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Japanese tea ceremony relies on the ritual making of a charcoal fire in a pit as well as the cleaning of same. There are even special procedures for placing and removing particular pieces of charcoal as part of the ceremony.  For the making of the fire to be a part of such an important tea ceremony, the quality of the fire must have impact on the quality of the tea and the tea experience.

Some people think electricity disturbs the energy of the tea water and that a wood or charcoal fire lends a natural element which cannot be duplicated by nuclear generated power.  Whether these enhance the tea itself is up for speculation.  Any comments?

tea dream

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A good decision should lead you closer to your goals and further away from conflict with yourself and others.

tea ceremony etiquette

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Meiya Wender, Head of Tea, Green Gulch Farm & Zen Center
"The tea room is a laboratory for studying the self and our relationship with others," said Meiya Wender, Head of Tea at Green Gulch Zen Center in Muir Beach, CA several years ago when I interviewed her for my book The Way to Tea.

Yesterday, Meiya hosted a public tea ceremony at the Center's Sowing the Moon Teahouse, which gave me an opportunity to "experiment" firsthand.

The beauty of the tea room is distinguished not only by the carefully placed flowers, tea scroll, and tea implements, but also by the behavior of the host(ess) and guests.  

As the ten or so of us filed into the tea room, on our knees as prescribed by tradition, we entered a sanctuary where the norms of the external world fall away to a breathtaking humility and community that is tea and zen. 

It is the art of the guest, in this case, most specifically the "first guest" (and the only one among us who knows tea ceremony etiquette in detail), to match the hostess' kindness, and whose job it is to compliment and draw out the virtues and efforts of the hostess in creating the ceremony by requesting information about the tea art and tea ware used in the ceremony.


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Chashaku resting on natsume
"I see you have chosen a special piece for this tea gathering. Please tell us about this lovely tea scroll," says the first guest to Meiya.  Meiya initially explains to us that each object in the tea room has both a practical and poetic function.  For example, she says, the chashaku (tea scoop) is functional in that it scoops the tea, but it also has a poetic function, which reinforces the theme of the tea experience. In this case, the chashaku was carved by Meiya herself, and was named by a Zen priest.  The tea scoop's name--"Swift And Unbridled"-- comes from a Zen poem and also reinforces the message of early spring, the season in which we are gathering for tea.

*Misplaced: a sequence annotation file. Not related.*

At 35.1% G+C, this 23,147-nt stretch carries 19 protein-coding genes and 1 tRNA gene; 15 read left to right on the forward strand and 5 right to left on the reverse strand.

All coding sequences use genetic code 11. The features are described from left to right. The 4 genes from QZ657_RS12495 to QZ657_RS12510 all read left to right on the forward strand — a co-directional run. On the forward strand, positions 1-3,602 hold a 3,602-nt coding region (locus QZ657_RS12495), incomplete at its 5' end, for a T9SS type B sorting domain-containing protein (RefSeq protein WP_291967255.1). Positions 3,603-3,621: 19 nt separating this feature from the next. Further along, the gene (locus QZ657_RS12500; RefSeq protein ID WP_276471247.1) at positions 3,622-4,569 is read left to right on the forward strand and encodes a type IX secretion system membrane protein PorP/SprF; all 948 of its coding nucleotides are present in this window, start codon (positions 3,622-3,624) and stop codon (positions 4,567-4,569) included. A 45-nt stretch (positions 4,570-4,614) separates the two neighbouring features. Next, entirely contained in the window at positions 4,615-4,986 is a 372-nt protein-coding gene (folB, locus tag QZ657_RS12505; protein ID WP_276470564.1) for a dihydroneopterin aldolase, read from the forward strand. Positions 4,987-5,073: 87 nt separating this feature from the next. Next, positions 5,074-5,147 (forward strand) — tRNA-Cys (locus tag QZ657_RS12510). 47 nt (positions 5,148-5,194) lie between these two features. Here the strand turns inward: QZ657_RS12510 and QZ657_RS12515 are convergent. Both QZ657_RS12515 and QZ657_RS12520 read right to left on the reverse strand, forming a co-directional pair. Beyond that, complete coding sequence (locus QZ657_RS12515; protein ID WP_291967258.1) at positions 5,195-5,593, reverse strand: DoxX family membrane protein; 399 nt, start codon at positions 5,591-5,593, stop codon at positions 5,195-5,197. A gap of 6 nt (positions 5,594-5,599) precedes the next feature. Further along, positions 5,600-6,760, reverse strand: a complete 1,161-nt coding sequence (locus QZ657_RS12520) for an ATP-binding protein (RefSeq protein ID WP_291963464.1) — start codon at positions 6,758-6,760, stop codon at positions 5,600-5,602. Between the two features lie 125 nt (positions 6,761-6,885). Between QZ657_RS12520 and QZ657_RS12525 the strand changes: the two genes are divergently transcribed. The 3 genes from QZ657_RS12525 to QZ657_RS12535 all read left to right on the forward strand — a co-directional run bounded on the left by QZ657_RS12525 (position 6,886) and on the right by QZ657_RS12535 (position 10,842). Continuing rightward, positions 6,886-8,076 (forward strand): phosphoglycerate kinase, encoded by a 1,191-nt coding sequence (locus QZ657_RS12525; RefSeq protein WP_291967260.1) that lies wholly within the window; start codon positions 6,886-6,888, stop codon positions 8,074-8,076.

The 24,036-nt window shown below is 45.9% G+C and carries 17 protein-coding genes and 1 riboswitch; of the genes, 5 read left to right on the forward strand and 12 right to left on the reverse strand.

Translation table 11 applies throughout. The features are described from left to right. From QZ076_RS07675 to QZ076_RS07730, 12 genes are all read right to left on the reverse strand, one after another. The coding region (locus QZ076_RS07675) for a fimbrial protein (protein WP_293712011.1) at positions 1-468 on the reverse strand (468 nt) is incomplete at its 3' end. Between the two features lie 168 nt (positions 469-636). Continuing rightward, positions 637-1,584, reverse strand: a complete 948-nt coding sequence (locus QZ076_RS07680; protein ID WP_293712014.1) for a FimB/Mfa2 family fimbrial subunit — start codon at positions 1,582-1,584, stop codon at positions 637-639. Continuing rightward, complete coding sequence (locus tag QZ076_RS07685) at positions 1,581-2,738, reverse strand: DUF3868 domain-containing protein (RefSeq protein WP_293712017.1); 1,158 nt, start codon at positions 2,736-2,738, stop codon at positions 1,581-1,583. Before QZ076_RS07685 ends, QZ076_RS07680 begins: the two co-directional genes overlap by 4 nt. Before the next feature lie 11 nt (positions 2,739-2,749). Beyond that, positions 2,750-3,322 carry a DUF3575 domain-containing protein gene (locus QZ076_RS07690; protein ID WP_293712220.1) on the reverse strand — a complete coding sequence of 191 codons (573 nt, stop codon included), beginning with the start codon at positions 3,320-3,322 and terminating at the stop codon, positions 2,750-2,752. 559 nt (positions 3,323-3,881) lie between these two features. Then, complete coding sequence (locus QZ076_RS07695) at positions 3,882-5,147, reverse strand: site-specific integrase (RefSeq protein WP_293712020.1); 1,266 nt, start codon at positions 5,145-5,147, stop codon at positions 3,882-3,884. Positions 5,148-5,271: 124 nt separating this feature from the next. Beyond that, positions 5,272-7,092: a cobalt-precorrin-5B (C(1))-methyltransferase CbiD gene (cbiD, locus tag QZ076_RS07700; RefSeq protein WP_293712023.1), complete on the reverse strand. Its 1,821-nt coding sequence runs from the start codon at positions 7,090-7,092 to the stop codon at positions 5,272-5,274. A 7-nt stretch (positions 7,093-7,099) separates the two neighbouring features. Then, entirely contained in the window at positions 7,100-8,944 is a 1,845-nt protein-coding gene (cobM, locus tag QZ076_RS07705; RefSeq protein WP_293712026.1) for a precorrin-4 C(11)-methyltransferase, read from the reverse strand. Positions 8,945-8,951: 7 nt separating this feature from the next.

As for the tea scroll, Meiya translates the calligraphy for us: "No highs or lows in the colors of spring," which echos the Buddhist appeal for people to follow the "Middle Path" in which one does not identify oneself with extremes in order to find balance and harmony within.
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Sowing The Moon Teahouse
It occurs to me that the guest also has both a practical and poetic function in the tea ceremony. The guest is needed as the one who receives the gift of tea, but (s)he also serves the function of bringing delight and awareness to the gathering. Just as we sometimes learn more when we share our thoughts, the guest serves as the facilitator for the expression of the hostess. Our "first guest" continues to request information, while complimenting the hostess:  "And the flowers that you have chosen and arranged so artfully are lovely. Could you tell us about them?"

Meiya tells us the tight white bud surrounded by high gloss, forest green leaves is a camellia, about to bloom. The camellia is from the same species as the tea plant (Camellia sinensis), and so has significance in the tea ceremony.  The other flower in the iron vase is a small-fisted bud of pink-orange quince, one of the transient delights of this season.  Neither opulent nor strongly fragrant, the flowers too reinforce the message of simplicity, humility, and the temporal nature of the moment and of the season. 

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So too might a guest come to tea simply, humbly, and not flashy or full of himself and his ego. The tea room is not a place for heated discussions or demonstrations of one's own knowledge, virtues or abilities. The guest's role, in particular, is to put the focus of discussion on the hostess' efforts and to ask about the objects used in the ceremony.

Subjects considered oafish to raise in conversation in the tea room include anything divisive (most especially politics), gossip (particularly speaking badly of others when they are not present), and money (which creates disharmony, jealousy, and stratification).  The tea room is a place for equals (which is why everyone enters on their knees),  and while certainly no two people have equal abilities or qualities, the appreciation of each others' kindness, intentions, abilities and actions (not one's own), is what creates delight, peace, and harmony.